My project is finished.
It was an MA project and so was externally marked. I’ve been waiting nervously by my inbox for several weeks.
Feel free to read it. Or not. It represents a significant amount of time and thought for me, and a huge amount of sacrifice for Robyn, and others who love me and let me spend hours reading, writing, and editing. I do think it’s of value for more than just me, and it has certainly become somewhat paradigmatic for how I read the Bible, how I’ll teach it, and how I understand our task as communicators.
Writing this project almost did me in. I still have profound writer’s block. I’m still mentally exhausted. The thought of sitting at the keyboard and writing anything else still hurts a little. It’s fair to say I was a little too invested in this task.
I should also mention here, given this is my soapbox, that I’m exceptionally proud of Robyn (my wife, for context), who finished her own Masters project, and thus her M Div in the last few weeks. She is amazing. And she did it while heavily pregnant and chasing our 18 month old daughter around. I do have lots to be thankful for.
I’ll be posting some reflections on what this project contains in coming days. Once I recover from the ego-crushing soul-destroying heartbreak of reading the marker’s comments, and having the idol that was mine own writing crushed into powder and scattered in a garden somewhere. It hurt so much that tonight I vaguebooked.
On a related note – see this from XKCD.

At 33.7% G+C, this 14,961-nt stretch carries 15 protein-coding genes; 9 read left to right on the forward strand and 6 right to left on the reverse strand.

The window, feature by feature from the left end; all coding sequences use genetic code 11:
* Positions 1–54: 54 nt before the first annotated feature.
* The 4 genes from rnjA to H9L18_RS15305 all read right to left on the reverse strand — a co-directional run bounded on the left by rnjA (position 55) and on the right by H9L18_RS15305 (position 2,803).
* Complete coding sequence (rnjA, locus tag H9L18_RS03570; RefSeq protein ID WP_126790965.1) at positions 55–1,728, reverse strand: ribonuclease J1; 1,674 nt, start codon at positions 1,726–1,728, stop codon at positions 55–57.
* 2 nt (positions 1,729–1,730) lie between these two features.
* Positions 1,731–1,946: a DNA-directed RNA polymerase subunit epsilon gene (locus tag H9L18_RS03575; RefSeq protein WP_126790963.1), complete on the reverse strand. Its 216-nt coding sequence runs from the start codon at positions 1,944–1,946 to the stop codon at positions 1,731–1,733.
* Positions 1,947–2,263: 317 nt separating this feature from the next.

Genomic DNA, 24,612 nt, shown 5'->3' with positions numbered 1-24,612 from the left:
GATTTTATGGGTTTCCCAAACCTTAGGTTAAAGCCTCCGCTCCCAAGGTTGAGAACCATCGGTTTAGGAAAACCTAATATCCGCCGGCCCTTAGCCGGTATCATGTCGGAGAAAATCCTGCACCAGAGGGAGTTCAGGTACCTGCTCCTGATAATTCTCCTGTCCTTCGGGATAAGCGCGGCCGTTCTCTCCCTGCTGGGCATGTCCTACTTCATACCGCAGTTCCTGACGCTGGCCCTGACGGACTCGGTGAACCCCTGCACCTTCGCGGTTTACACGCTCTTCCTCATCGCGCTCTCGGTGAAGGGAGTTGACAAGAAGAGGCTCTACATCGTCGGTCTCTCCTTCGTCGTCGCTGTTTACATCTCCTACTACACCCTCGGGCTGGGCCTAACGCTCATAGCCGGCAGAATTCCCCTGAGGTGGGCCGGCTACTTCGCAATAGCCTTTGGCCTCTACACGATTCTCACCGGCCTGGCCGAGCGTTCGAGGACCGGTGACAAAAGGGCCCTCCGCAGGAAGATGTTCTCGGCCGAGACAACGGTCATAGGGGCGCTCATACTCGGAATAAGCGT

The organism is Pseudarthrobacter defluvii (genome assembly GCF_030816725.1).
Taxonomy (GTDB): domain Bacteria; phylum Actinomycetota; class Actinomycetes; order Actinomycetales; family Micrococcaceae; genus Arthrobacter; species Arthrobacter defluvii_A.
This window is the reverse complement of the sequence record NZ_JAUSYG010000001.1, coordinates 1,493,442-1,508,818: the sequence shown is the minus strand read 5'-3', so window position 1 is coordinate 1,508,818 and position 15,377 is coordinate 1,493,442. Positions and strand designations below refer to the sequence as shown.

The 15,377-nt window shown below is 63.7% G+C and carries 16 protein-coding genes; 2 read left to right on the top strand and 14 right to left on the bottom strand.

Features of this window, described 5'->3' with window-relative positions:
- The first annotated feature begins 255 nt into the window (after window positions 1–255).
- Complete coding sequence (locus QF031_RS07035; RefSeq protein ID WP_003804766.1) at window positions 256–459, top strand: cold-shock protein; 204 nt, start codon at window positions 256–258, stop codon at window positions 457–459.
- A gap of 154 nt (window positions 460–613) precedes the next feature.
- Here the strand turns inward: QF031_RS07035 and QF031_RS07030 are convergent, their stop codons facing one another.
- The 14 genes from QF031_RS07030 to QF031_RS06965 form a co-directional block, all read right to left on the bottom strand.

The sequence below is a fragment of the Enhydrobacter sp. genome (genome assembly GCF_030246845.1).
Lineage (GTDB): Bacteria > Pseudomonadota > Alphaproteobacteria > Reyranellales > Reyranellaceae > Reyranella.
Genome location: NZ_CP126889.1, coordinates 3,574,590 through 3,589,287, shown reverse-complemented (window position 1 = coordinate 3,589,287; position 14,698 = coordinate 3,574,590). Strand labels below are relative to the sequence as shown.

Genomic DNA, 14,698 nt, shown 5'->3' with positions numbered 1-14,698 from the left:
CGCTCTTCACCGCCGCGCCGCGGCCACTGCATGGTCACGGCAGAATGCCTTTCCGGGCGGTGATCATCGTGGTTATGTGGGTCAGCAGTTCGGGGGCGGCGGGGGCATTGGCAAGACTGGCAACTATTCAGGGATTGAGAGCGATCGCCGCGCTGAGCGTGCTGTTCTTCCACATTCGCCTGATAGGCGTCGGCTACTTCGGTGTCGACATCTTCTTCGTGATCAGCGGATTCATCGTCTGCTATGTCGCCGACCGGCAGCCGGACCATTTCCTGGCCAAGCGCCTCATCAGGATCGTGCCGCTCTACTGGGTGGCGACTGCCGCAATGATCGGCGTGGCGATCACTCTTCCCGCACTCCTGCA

Keller was right. You know how big an idol something has become by how much it hurts when it gets cast down. I just want to mope in a dark room.
But I’ll get over it.
Here is the abstract:
In this paper I develop a theological framework for excellent and effective persuasive communication consistent with the message of the gospel of the crucified Lord Jesus in a particular socio-historical context.
To this end, I outline the development of communication mediums and methods relevant to the production of Biblical texts. This culminates with the rise of rhetoric with a particular emphasis on Aristotle’s three proofs: pathos, ethos, and logos, especially as developed for the Roman context by Cicero. I outline a model of sublime rhetoric as described by Longinus in On the Sublime, suggesting that truly excellent and ethical communicative acts involve a “sublime” consistency between Aristotle’s proofs. Next I provide an overview of relevant modern communication theory, including speech-act and public relations theory, engaging with influential Public Relations theorist James Grunig to assess current models for excellent and ethical communication with external publics.
At this point I turn to establish a theological framework for understanding the relationship between the communicative acts of the communicative God, and a proposed communicative praxis based on the incarnation as the paradigmatic act of contextual communication.
This framework emphasises the functional aspect of the imago dei, the link between the imago dei and the imitatio Christi in Pauline thought and praxis, and an understanding of creation as “gold” to be adapted and adorned for communication about the creator. I then assess this framework against communicative acts contained in the Bible – the Wisdom Literature, especially Proverbs, and Paul’s Corinthian Correspondence, against contemporary communicative acts – the Wisdom of Amenemope, and Cicero’s De Oratore. Finally, I turn to Luther’s Reformation campaign as a model of an early modern Christian communicative praxis consistent with this framework. I conclude that Grunig’s four models of public relations are inadequate for Christian communication, and propose a fifth model – an incarnational, self-renouncing cruciform communicative praxis – as the basis for sublime communication about the crucified Lord Jesus.